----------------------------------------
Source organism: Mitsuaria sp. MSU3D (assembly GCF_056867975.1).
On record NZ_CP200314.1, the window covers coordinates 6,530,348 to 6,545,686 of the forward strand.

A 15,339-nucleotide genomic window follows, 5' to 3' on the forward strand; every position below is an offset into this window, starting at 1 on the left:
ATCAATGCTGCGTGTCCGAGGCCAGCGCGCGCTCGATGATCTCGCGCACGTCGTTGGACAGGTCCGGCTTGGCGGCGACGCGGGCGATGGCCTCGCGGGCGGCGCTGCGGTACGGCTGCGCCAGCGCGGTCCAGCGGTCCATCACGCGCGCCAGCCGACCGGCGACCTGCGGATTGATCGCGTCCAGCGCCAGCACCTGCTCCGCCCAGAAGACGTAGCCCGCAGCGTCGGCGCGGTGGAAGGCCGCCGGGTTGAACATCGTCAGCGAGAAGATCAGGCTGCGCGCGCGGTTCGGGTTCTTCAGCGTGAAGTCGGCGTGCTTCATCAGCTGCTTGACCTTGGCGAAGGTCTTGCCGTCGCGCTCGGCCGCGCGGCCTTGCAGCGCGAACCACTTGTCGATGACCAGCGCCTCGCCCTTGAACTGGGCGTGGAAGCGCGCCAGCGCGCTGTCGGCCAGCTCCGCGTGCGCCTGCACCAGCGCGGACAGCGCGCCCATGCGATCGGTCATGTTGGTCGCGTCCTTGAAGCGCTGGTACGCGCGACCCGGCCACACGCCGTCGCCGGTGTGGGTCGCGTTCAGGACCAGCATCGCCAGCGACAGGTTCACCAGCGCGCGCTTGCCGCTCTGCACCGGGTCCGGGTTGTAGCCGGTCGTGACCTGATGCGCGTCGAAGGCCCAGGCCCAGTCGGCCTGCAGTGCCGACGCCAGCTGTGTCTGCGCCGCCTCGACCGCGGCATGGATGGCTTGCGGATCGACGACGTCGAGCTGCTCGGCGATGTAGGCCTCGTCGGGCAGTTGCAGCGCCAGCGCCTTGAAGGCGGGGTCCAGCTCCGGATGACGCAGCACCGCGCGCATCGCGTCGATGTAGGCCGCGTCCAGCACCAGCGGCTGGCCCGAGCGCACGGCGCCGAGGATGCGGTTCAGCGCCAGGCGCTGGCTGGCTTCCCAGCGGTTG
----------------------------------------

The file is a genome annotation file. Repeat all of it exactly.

Source organism: Mitsuaria sp. MSU3D (assembly GCF_056867975.1).
On record NZ_CP200314.1, the window covers coordinates 6,530,348 to 6,545,686 of the forward strand.

A 15,339-nucleotide genomic window follows, 5' to 3' on the forward strand; every position below is an offset into this window, starting at 1 on the left:
ATCAATGCTGCGTGTCCGAGGCCAGCGCGCGCTCGATGATCTCGCGCACGTCGTTGGACAGGTCCGGCTTGGCGGCGACGCGGGCGATGGCCTCGCGGGCGGCGCTGCGGTACGGCTGCGCCAGCGCGGTCCAGCGGTCCATCACGCGCGCCAGCCGACCGGCGACCTGCGGATTGATCGCGTCCAGCGCCAGCACCTGCTCCGCCCAGAAGACGTAGCCCGCAGCGTCGGCGCGGTGGAAGGCCGCCGGGTTGAACATCGTCAGCGAGAAGATCAGGCTGCGCGCGCGGTTCGGGTTCTTCAGCGTGAAGTCGGCGTGCTTCATCAGCTGCTTGACCTTGGCGAAGGTCTTGCCGTCGCGCTCGGCCGCGCGGCCTTGCAGCGCGAACCACTTGTCGATGACCAGCGCCTCGCCCTTGAACTGGGCGTGGAAGCGCGCCAGCGCGCTGTCGGCCAGCTCCGCGTGCGCCTGCACCAGCGCGGACAGCGCGCCCATGCGATCGGTCATGTTGGTCGCGTCCTTGAAGCGCTGGTACGCGCGACCCGGCCACACGCCGTCGCCGGTGTGGGTCGCGTTCAGGACCAGCATCGCCAGCGACAGGTTCACCAGCGCGCGCTTGCCGCTCTGCACCGGGTCCGGGTTGTAGCCGGTCGTGACCTGATGCGCGTCGAAGGCCCAGGCCCAGTCGGCCTGCAGTGCCGACGCCAGCTGTGTCTGCGCCGCCTCGACCGCGGCATGGATGGCTTGCGGATCGACGACGTCGAGCTGCTCGGCGATGTAGGCCTCGTCGGGCAGTTGCAGCGCCAGCGCCTTGAAGGCGGGGTCCAGCTCCGGATGACGCAGCACCGCGCGCATCGCGTCGATGTAGGCCGCGTCCAGCACCAGCGGCTGGCCCGAGCGCACGGCGCCGAGGATGCGGTTCAGCGCCAGGCGCTGGCTGGCTTCCCAGCGGTTG